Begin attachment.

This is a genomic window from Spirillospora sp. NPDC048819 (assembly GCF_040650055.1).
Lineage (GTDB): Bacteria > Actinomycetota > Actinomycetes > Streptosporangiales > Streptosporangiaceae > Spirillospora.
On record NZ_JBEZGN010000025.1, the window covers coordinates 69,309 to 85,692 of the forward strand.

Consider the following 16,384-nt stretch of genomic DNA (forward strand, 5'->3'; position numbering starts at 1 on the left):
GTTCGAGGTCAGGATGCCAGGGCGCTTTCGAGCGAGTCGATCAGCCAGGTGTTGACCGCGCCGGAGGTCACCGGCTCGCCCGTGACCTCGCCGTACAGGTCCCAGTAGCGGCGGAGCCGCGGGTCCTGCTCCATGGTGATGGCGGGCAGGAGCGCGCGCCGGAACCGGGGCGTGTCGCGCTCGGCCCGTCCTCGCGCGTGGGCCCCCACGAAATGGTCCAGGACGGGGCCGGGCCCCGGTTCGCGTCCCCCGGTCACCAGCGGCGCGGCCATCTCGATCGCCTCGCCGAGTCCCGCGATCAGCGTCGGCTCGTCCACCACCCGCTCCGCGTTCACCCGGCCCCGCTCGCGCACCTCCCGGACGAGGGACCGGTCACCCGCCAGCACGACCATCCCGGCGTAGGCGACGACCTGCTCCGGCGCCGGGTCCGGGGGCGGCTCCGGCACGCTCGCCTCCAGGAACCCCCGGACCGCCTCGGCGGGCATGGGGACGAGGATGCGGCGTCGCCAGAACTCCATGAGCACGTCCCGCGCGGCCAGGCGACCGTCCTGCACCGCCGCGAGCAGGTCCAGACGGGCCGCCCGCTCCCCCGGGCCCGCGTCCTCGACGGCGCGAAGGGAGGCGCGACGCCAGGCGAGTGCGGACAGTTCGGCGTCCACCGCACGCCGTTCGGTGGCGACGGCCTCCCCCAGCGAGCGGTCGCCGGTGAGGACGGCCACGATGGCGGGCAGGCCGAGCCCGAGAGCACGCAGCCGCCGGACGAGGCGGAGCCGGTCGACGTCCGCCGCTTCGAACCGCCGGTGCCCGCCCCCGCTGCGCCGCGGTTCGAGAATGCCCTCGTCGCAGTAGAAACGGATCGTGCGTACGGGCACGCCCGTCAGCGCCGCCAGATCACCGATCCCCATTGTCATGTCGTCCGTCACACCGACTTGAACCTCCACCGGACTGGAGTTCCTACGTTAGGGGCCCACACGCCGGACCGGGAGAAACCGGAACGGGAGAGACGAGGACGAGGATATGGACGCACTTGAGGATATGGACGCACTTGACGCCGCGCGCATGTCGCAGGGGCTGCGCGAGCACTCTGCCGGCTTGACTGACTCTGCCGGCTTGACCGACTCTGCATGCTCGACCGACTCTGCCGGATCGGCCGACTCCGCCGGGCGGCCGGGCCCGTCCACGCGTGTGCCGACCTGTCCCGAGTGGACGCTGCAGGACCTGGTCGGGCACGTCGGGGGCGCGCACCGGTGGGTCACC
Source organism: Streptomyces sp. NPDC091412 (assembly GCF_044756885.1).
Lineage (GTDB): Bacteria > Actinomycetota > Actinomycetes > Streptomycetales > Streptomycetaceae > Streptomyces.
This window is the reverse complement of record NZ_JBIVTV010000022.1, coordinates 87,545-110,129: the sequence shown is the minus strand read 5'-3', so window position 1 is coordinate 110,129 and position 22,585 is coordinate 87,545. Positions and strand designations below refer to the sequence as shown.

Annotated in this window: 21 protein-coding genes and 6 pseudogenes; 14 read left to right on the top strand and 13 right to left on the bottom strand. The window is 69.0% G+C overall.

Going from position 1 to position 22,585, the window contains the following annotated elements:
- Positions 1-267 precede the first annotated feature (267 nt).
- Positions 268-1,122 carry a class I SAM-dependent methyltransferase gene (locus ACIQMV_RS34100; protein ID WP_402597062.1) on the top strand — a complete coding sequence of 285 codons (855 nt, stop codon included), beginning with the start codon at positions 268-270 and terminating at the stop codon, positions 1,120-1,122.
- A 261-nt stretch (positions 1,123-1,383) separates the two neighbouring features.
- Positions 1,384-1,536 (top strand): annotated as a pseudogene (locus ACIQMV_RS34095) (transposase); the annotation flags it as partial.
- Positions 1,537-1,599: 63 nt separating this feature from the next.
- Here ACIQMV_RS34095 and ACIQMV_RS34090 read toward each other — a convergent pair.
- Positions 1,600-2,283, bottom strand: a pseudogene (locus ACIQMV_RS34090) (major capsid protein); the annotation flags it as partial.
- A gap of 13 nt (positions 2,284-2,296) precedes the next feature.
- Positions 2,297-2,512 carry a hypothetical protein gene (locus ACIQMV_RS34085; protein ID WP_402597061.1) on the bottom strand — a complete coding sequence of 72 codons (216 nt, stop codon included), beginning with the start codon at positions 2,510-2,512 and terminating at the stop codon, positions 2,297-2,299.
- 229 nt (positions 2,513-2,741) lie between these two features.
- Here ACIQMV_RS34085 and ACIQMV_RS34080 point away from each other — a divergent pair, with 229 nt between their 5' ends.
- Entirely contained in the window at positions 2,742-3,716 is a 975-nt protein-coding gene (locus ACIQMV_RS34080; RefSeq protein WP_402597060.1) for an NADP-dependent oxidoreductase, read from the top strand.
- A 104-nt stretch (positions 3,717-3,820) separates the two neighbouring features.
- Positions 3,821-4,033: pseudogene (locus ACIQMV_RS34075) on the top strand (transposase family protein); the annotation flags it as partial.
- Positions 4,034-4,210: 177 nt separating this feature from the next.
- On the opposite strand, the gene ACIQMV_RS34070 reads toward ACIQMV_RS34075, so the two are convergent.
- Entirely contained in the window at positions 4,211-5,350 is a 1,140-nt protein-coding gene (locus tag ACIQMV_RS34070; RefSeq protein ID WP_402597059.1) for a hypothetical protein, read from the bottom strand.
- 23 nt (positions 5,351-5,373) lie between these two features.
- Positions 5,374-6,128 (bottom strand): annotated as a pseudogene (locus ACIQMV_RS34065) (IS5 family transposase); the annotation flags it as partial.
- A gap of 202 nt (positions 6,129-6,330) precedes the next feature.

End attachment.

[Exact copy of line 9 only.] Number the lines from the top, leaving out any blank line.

Annotated in this window: 21 protein-coding genes and 6 pseudogenes; 14 read left to right on the top strand and 13 right to left on the bottom strand. The window is 69.0% G+C overall.